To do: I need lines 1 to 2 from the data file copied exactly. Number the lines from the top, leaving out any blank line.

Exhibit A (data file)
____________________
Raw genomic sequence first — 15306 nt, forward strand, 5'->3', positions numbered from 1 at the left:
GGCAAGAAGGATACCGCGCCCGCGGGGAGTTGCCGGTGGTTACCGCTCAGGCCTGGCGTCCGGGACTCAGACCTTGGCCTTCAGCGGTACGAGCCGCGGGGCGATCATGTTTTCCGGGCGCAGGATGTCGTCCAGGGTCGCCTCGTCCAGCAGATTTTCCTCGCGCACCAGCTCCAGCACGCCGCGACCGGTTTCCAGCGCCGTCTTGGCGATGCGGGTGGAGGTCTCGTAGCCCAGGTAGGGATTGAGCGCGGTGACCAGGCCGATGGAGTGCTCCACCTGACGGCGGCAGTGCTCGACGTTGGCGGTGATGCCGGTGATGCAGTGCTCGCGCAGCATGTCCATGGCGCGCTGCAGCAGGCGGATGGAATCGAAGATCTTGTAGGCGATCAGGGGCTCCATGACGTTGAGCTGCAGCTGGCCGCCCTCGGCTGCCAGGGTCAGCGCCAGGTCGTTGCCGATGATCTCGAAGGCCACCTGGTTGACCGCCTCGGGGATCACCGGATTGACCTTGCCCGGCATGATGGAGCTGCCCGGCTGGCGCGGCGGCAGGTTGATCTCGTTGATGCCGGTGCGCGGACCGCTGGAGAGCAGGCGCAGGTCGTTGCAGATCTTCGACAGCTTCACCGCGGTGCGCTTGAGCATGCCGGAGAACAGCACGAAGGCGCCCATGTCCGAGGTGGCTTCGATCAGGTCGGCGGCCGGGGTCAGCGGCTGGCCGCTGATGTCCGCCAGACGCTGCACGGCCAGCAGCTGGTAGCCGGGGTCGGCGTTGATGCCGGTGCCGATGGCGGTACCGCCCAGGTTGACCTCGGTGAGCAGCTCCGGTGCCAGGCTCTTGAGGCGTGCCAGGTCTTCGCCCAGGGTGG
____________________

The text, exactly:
Raw genomic sequence first — 15306 nt, forward strand, 5'->3', positions numbered from 1 at the left:
GGCAAGAAGGATACCGCGCCCGCGGGGAGTTGCCGGTGGTTACCGCTCAGGCCTGGCGTCCGGGACTCAGACCTTGGCCTTCAGCGGTACGAGCCGCGGGGCGATCATGTTTTCCGGGCGCAGGATGTCGTCCAGGGTCGCCTCGTCCAGCAGATTTTCCTCGCGCACCAGCTCCAGCACGCCGCGACCGGTTTCCAGCGCCGTCTTGGCGATGCGGGTGGAGGTCTCGTAGCCCAGGTAGGGATTGAGCGCGGTGACCAGGCCGATGGAGTGCTCCACCTGACGGCGGCAGTGCTCGACGTTGGCGGTGATGCCGGTGATGCAGTGCTCGCGCAGCATGTCCATGGCGCGCTGCAGCAGGCGGATGGAATCGAAGATCTTGTAGGCGATCAGGGGCTCCATGACGTTGAGCTGCAGCTGGCCGCCCTCGGCTGCCAGGGTCAGCGCCAGGTCGTTGCCGATGATCTCGAAGGCCACCTGGTTGACCGCCTCGGGGATCACCGGATTGACCTTGCCCGGCATGATGGAGCTGCCCGGCTGGCGCGGCGGCAGGTTGATCTCGTTGATGCCGGTGCGCGGACCGCTGGAGAGCAGGCGCAGGTCGTTGCAGATCTTCGACAGCTTCACCGCGGTGCGCTTGAGCATGCCGGAGAACAGCACGAAGGCGCCCATGTCCGAGGTGGCTTCGATCAGGTCGGCGGCCGGGGTCAGCGGCTGGCCGCTGATGTCCGCCAGACGCTGCACGGCCAGCAGCTGGTAGCCGGGGTCGGCGTTGATGCCGGTGCCGATGGCGGTACCGCCCAGGTTGACCTCGGTGAGCAGCTCCGGTGCCAGGCTCTTGAGGCGTGCCAGGTCTTCGCCCAGGGTGG